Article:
Expectations of what can be delivered by nurses who are not specifically trained in the care of people with learning disabilities must be realistic. They have received no significant education on the health needs of people with learning disabilities, and tend to have little clinical experience in assessing, identifying and meeting their health needs.

It is nevertheless reasonable to expect that all nurses should have knowledge of where to access specialist nursing support, and that all nurses are able to demonstrate appropriate attitudes when caring for people with learning disabilities. Education programmes for all nursing students must reflect a positive value base, and the group of students who elect to specialise in caring and supporting people with learning disabilities must be seen as a valuable resource who are appropriately prepared for the challenges ahead.

Meeting needs through the Tiered model approach

The National Review considered the health needs of all children and adults with learning disabilities in the context of the Tiered Model of care. Five 'Tiers' (0-4) are set out in the model:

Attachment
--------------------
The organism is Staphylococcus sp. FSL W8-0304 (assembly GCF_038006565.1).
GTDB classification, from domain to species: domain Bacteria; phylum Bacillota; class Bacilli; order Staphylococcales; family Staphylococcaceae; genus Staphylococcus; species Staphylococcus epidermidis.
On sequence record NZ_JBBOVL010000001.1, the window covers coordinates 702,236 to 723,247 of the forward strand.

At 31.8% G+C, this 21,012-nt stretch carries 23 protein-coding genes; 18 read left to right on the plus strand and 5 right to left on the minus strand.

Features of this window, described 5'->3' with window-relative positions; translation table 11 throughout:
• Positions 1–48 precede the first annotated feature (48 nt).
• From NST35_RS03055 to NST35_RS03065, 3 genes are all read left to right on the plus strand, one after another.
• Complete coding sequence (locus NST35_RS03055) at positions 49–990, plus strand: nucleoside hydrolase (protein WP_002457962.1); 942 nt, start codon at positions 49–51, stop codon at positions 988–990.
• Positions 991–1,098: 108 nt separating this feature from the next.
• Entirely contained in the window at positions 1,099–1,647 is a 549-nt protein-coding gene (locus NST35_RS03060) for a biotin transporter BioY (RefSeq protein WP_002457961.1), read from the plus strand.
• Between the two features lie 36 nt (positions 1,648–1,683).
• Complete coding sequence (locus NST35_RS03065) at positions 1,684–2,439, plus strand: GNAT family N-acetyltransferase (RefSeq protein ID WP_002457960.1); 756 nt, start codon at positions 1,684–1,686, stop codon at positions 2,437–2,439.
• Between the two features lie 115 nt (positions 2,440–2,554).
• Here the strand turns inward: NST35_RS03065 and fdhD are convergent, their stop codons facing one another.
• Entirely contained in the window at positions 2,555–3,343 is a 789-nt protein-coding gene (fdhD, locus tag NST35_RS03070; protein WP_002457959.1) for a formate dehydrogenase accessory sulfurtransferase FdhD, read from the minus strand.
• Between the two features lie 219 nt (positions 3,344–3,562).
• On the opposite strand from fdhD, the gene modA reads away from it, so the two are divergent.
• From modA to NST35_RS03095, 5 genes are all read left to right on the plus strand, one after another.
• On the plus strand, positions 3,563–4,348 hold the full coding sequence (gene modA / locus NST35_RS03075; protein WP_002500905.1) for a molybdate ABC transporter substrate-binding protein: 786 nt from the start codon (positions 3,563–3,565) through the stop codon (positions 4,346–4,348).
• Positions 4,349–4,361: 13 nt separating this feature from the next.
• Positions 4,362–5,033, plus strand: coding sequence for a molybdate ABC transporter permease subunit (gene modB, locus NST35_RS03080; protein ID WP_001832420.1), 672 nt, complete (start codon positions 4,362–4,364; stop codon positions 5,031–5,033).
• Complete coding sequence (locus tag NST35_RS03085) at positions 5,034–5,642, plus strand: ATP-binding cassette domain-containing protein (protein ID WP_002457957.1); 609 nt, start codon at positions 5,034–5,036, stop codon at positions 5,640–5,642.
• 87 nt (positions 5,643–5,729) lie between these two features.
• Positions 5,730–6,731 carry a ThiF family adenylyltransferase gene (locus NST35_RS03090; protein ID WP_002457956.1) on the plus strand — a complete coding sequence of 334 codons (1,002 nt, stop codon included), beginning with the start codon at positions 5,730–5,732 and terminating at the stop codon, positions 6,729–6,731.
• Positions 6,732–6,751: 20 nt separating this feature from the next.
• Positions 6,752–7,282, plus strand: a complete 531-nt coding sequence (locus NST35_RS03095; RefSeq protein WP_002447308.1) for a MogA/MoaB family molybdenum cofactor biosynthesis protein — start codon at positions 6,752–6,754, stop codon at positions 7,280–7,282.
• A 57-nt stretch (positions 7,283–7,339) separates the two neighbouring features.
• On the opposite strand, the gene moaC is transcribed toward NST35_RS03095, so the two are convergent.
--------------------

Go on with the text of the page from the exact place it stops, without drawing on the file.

Tier 0 - Community, public health and strategic approaches to care

Tier 1 - Primary care and directly accessed health services

Tier 2 - Health services accessed via primary care

Tier 3 - Specialist locality health services

Tier 4 - Specialist area health services.

Community, public health and strategic approaches to care

A significant number of people with learning disabilities have health needs beyond those that can be met by primary care alone. Some require referral to specialist services. Services must recognise this and work in partnership to ensure that the assessment of needs is planned, co-ordinated and managed through the person's life course, in collaboration with people with learning disabilities, their families and care workers.

Families of children born with a learning disability or who fail to reach developmental milestones need additional help and support. Health professionals, particularly nurses, are well placed to contribute to this endeavour and are able to provide information, practical help and emotional support. Some people with learning disabilities may require additional support when becoming parents, and nurses and midwives have an important contribution to make to this.

There are concerns that the health care needs of young people with learning disabilities are not always considered, recognised or met. This is often the case for young people with learning disabilities at the time of transition between children's and adult services. Adult services may have had little experience of young people with learning disabilities, and often feel poorly prepared and equipped to meet their needs, particularly if complex.